Survivors of institutional child abuse in NSW will now be able to overturn unfair settlement payments after “critical” new laws passed the state parliament.
The reforms empower the courts to set aside unfair historic settlement agreements for sexual and serious physical abuse.
“We are righting the wrongs of the past to ensure survivors can access the civil justice they deserve and be properly compensated for the appalling mistreatment they suffered as children,” Attorney General Mark Speakman said.
“Many survivors, who were often suffering trauma and had no legal advice, reported a significant power imbalance when negotiating claims.
“They felt forced to accept inadequate settlements under time pressures due to legal technicalities preventing them from suing responsible institutions.”
The bill also removes restrictions on claims for survivors of child abuse that occurred in custody.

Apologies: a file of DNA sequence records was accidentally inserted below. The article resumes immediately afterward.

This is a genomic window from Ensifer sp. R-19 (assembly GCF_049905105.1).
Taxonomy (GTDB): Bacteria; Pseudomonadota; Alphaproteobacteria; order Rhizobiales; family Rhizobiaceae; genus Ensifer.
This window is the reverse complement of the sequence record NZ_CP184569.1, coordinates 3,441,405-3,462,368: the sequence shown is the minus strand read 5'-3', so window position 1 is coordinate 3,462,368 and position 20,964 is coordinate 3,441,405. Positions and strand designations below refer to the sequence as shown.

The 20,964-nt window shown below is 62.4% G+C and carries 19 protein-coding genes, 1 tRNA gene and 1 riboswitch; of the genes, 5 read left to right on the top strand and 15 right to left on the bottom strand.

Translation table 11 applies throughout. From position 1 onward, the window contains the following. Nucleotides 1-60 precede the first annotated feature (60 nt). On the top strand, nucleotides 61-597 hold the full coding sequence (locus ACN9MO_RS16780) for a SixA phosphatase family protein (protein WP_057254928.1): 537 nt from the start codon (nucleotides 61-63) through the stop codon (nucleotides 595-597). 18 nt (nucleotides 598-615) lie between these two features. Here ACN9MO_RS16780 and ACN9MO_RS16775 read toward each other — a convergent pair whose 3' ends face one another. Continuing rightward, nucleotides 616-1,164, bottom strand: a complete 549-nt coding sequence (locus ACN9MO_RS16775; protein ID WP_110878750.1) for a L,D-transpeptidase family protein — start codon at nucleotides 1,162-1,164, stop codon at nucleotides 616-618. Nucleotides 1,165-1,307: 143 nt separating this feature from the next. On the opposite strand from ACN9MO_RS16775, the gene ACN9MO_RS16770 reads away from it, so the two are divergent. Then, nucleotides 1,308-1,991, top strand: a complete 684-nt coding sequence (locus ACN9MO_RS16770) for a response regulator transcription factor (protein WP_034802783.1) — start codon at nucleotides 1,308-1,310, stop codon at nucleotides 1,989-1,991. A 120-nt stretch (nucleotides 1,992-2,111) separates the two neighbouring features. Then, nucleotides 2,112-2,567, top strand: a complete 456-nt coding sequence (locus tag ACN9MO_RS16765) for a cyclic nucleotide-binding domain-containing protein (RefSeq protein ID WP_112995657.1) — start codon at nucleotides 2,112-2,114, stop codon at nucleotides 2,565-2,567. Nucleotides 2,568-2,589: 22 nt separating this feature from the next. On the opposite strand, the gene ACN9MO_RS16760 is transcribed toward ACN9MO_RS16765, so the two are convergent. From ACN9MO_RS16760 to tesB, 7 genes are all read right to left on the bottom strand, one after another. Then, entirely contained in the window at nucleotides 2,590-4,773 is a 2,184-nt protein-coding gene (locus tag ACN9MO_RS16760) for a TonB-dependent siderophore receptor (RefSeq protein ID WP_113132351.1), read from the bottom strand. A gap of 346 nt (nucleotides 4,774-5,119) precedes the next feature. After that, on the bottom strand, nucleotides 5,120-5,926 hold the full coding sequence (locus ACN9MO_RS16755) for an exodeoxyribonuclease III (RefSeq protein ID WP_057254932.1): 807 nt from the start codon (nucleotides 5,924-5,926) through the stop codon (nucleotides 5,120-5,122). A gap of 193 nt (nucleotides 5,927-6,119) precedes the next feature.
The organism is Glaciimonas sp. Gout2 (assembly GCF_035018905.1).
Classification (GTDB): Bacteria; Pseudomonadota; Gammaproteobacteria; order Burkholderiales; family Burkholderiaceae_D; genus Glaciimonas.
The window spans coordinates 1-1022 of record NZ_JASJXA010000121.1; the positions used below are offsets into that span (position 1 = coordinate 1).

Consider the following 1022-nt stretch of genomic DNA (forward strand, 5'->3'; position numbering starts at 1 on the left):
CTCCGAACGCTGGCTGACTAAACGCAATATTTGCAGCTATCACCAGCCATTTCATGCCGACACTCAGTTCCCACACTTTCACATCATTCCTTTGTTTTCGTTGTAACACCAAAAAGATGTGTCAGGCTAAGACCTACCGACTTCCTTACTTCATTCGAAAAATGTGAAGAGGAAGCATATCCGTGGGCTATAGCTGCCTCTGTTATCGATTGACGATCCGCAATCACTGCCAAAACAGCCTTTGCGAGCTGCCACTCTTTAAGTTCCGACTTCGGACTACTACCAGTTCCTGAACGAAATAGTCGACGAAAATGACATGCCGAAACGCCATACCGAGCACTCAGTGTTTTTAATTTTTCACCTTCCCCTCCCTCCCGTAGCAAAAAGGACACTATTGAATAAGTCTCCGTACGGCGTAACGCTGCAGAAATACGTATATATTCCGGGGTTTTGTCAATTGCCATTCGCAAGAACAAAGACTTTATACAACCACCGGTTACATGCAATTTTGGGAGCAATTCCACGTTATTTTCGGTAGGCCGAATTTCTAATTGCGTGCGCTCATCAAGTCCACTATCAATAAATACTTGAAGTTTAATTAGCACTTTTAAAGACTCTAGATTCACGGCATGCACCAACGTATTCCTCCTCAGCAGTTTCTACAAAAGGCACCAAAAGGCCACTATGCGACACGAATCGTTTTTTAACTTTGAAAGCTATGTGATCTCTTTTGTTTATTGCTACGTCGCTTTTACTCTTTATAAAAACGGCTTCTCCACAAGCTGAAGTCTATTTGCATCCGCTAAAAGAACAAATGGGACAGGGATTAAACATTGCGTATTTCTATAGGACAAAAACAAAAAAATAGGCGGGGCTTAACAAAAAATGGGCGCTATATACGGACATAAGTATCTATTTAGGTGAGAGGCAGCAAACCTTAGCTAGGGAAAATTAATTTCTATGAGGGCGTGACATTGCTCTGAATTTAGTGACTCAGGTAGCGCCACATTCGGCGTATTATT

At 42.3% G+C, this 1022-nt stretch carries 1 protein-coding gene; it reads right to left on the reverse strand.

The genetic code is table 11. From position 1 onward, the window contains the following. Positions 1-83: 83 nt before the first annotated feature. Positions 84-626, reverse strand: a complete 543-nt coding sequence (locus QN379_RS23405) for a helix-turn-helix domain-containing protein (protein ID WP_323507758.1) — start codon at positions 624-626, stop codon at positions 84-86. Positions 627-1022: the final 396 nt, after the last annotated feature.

Child protection foundation Bravehearts and law firm Maurice Blackburn were among those who lauded the new legislation as critical for giving survivors access to justice.
“These survivors carry lifelong trauma, with many suffering from complex physical and mental health issues because of the abuse,” the firm’s NSW head of abuse law Danielle De Paoli said.
“(But) some survivors signed up to payments of as little as $5000 for the abuse that occurred, with deeds that prevented them from speaking out, or going to court for a higher payout.”
The reform is the latest in a string of changes, which have included eliminating limitation periods for child abuse claims and abolishing the legal technicalities that shielded some institutions from lawsuits.